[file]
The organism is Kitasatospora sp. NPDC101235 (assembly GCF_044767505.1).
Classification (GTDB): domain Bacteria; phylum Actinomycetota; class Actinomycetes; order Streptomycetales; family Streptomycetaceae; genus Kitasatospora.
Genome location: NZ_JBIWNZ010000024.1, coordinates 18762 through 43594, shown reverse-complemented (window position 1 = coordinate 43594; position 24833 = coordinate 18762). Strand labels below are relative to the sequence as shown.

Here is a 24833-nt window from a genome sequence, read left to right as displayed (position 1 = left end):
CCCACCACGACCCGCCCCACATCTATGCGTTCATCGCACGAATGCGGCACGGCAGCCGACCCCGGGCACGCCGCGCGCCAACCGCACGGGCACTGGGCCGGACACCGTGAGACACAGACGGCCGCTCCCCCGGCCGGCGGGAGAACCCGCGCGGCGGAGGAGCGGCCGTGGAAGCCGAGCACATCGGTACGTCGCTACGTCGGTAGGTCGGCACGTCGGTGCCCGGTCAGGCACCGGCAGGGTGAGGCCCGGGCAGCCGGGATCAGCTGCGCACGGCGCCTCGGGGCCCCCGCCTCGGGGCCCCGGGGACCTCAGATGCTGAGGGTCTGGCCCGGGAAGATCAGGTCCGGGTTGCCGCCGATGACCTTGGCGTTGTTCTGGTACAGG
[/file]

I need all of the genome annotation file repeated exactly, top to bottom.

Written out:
The organism is Kitasatospora sp. NPDC101235 (assembly GCF_044767505.1).
Classification (GTDB): domain Bacteria; phylum Actinomycetota; class Actinomycetes; order Streptomycetales; family Streptomycetaceae; genus Kitasatospora.
Genome location: NZ_JBIWNZ010000024.1, coordinates 18762 through 43594, shown reverse-complemented (window position 1 = coordinate 43594; position 24833 = coordinate 18762). Strand labels below are relative to the sequence as shown.

Here is a 24833-nt window from a genome sequence, read left to right as displayed (position 1 = left end):
CCCACCACGACCCGCCCCACATCTATGCGTTCATCGCACGAATGCGGCACGGCAGCCGACCCCGGGCACGCCGCGCGCCAACCGCACGGGCACTGGGCCGGACACCGTGAGACACAGACGGCCGCTCCCCCGGCCGGCGGGAGAACCCGCGCGGCGGAGGAGCGGCCGTGGAAGCCGAGCACATCGGTACGTCGCTACGTCGGTAGGTCGGCACGTCGGTGCCCGGTCAGGCACCGGCAGGGTGAGGCCCGGGCAGCCGGGATCAGCTGCGCACGGCGCCTCGGGGCCCCCGCCTCGGGGCCCCGGGGACCTCAGATGCTGAGGGTCTGGCCCGGGAAGATCAGGTCCGGGTTGCCGCCGATGACCTTGGCGTTGTTCTGGTACAGG